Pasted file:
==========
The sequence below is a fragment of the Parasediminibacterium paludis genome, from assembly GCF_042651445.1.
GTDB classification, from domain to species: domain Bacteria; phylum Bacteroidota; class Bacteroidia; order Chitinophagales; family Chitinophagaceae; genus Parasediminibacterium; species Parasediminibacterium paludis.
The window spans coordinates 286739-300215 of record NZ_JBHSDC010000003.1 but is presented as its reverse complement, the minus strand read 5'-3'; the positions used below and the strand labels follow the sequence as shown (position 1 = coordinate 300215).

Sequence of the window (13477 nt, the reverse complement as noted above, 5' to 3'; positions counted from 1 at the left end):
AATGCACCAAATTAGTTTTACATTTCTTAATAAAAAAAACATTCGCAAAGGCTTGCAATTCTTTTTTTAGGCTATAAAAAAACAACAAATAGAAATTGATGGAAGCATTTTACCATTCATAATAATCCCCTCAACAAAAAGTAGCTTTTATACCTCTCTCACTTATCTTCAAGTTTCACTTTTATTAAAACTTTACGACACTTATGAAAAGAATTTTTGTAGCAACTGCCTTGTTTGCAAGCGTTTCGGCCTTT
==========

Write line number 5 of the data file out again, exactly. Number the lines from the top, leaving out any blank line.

AATGCACCAAATTAGTTTTACATTTCTTAATAAAAAAAACATTCGCAAAGGCTTGCAATTCTTTTTTTAGGCTATAAAAAAACAACAAATAGAAATTGATGGAAGCATTTTACCATTCATAATAATCCCCTCAACAAAAAGTAGCTTTTATACCTCTCTCACTTATCTTCAAGTTTCACTTTTATTAAAACTTTACGACACTTATGAAAAGAATTTTTGTAGCAACTGCCTTGTTTGCAAGCGTTTCGGCCTTT